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The Number 1 Reason Why I Hate Your 401k Part II

The Number 1 Reason Why I Hate Your 401K Part II

I remember sitting in a classroom about 17 years and the instructor passed around a Magazine for us to look at.  On the cover was a person by the name of Ted Benna, and if you research or look him up you will see that he is called “The God Father of the 401k” or something of that nature.  I wanted to add some context to the readers who are yet to listen to Part I of the Reason Why I Hate Your 401K, which is available as a podcast here and I recommend as an introduction to this Part II blog.  In celebration of our 10th podcast for “The Retirement Exit”, I decided that this subject was too complex to only share on my podcast so this blog is Part II.  Part I (podcast) will share two other important reasons, but Part II (blog) is the biggest reason why I hate your 401k.

I share in that podcast why I hate your 401k, and why I no longer hate my retirement plan.  This blog will take into account that my listeners have heard the podcast and pulle…
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What To Do with Your Retirement In A Market Correction

I have been getting a lot of requests to put up a blog post to prepare everyday retirees for an upcoming market correction.  First of all let’s describe or identify a market correction.  A market correction is essentially an overall market drop of about 10%.  A market correction is not to be confused with a bear market, which is about a 20% drop in the markets.  First, let’s discuss when the last official market correction was on the books.  The last correction was the summer of 2015, and it started with China’s market in June.  China had a stock market crash that continued into July and August, then around the middle or August the Dow Jones Index (a collection of key stocks that measure the market as a whole)  The Dow Jones Stock Index basically measure the pillars or historical fortune 500 giants of the United States fell about 10%.  The Dow Jones fell 588 points during a two-day period, 1,300 points from August 18–21. Then on Monday, August 24, the world stock markets were down sub…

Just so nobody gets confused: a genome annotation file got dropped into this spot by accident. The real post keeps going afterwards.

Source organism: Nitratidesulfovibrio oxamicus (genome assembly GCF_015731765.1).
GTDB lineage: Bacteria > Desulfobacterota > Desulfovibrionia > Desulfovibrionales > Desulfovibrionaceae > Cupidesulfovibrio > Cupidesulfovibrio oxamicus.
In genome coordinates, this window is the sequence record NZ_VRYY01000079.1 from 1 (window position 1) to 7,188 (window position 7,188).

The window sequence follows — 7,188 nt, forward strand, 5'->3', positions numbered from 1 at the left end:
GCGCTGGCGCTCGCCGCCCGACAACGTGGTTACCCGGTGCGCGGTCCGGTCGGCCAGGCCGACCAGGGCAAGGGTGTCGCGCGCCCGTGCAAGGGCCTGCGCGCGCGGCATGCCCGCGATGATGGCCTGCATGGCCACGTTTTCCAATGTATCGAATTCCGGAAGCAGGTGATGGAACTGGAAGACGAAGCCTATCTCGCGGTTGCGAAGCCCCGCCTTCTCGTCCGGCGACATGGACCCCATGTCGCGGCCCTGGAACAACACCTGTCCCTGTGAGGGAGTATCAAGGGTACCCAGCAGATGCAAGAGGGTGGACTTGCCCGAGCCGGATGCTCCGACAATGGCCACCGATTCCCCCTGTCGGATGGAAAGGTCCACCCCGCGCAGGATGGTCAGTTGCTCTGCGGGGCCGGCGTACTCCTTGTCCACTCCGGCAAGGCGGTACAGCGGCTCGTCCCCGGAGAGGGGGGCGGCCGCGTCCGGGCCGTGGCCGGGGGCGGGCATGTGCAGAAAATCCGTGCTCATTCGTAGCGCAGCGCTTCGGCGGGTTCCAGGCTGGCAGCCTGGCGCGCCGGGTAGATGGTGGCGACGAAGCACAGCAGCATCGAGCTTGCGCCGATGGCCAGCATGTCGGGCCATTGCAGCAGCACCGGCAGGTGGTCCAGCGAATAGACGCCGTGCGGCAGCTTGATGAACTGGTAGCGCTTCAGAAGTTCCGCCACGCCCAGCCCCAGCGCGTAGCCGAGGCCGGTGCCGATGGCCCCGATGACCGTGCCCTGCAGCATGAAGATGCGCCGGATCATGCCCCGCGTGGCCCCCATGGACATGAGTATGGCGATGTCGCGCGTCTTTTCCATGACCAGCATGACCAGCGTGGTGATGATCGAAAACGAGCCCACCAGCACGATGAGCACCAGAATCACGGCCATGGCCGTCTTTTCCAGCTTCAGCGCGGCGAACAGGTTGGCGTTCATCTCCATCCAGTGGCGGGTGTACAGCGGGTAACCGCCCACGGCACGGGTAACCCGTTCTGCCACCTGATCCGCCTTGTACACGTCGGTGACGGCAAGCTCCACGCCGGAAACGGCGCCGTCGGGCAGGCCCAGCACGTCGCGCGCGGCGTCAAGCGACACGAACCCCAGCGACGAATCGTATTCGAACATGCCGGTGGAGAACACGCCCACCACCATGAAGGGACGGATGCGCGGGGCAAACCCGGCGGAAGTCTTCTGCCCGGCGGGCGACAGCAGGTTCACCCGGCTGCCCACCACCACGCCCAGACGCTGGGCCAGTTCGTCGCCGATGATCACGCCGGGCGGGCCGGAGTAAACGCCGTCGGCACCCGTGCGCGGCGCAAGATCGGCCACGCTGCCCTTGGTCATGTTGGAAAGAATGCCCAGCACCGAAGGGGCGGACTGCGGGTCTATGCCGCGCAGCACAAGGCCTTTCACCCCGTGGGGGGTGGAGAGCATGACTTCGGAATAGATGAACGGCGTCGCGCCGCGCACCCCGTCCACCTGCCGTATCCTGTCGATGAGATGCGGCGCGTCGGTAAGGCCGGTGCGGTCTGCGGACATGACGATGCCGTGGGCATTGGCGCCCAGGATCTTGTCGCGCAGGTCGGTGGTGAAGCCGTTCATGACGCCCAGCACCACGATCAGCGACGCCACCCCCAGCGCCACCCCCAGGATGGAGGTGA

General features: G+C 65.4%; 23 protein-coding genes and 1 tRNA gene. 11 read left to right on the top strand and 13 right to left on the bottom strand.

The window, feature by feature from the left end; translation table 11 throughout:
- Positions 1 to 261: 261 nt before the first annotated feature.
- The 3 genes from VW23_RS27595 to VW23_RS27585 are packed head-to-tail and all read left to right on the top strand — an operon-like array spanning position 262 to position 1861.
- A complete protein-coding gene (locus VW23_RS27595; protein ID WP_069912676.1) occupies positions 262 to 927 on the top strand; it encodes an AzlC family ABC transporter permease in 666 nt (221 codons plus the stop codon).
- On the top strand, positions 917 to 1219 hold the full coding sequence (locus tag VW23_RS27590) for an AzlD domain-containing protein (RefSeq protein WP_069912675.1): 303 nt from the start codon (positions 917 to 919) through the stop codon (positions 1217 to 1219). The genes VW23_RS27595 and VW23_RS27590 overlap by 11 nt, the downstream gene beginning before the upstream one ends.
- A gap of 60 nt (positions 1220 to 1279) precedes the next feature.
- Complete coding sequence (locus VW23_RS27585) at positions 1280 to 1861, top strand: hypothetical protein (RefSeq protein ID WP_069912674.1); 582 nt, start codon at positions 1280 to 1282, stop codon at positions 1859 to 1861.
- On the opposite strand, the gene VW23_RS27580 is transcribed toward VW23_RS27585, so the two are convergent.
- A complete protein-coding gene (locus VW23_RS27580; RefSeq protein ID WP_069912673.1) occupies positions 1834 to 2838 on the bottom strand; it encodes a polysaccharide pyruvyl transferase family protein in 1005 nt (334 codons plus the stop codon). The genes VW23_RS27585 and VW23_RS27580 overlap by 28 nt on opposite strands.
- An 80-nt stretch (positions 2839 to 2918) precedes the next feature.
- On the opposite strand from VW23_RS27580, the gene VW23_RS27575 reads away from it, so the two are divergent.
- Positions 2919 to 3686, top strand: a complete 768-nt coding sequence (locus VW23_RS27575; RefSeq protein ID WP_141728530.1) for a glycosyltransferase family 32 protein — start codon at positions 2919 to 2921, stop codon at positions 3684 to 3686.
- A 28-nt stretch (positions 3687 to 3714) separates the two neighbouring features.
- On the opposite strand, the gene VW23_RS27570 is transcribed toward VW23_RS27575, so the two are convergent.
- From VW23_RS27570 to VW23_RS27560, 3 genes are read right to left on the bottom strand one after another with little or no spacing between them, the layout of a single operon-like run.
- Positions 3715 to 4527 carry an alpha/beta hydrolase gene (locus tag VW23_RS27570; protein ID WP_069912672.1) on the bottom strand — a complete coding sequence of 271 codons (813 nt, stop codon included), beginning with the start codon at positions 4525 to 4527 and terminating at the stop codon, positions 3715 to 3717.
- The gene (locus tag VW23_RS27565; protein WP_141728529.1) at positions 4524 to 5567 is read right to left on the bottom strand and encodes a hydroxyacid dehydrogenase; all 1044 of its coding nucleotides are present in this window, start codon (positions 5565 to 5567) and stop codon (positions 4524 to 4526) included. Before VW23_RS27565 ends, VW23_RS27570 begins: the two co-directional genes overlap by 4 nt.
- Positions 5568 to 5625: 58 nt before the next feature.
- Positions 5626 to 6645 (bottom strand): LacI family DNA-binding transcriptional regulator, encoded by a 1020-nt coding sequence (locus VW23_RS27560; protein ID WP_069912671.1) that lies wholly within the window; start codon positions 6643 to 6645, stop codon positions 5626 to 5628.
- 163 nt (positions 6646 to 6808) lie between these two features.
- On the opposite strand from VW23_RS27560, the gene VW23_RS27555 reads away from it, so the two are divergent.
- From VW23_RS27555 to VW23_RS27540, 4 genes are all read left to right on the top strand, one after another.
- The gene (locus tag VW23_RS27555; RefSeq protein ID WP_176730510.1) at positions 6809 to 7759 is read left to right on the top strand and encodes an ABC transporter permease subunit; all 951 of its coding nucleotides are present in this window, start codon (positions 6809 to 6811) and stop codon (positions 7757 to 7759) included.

Are Tax Free Bonds really Tax Free? Yes, Unless.

Are Tax Free Bonds really Tax Free?  Yes, Unless.
I remember about 15 years ago when I first starting studying to take the Stock brokers General License exam.  It was pretty intense, it is a 6 hour exam, that you have to take blindfolded with one arm tied behind your back, with no computer, pen or paper in front of you.  No I am just kidding, everything after 6 hour exam is not true, but it sure felt like it at the time.  It was one of the most difficult exams I had ever taken in my life at the time.  Stocks or equities, which is considered ownership in a company and Bonds, which is debt that one can purchase in exchange for payments, made up most of the 6 hour exam.

To keep this blog very simple and at a high level, Bonds come in primarily two flavors, General Obligation (GO) and Revenue Bonds.  Let’s do a quick review of both so we can find out if Tax Free Bonds really are Tax Free.  To accelerate this explanation, anything to do with Revenue will not be Tax Free so that means that…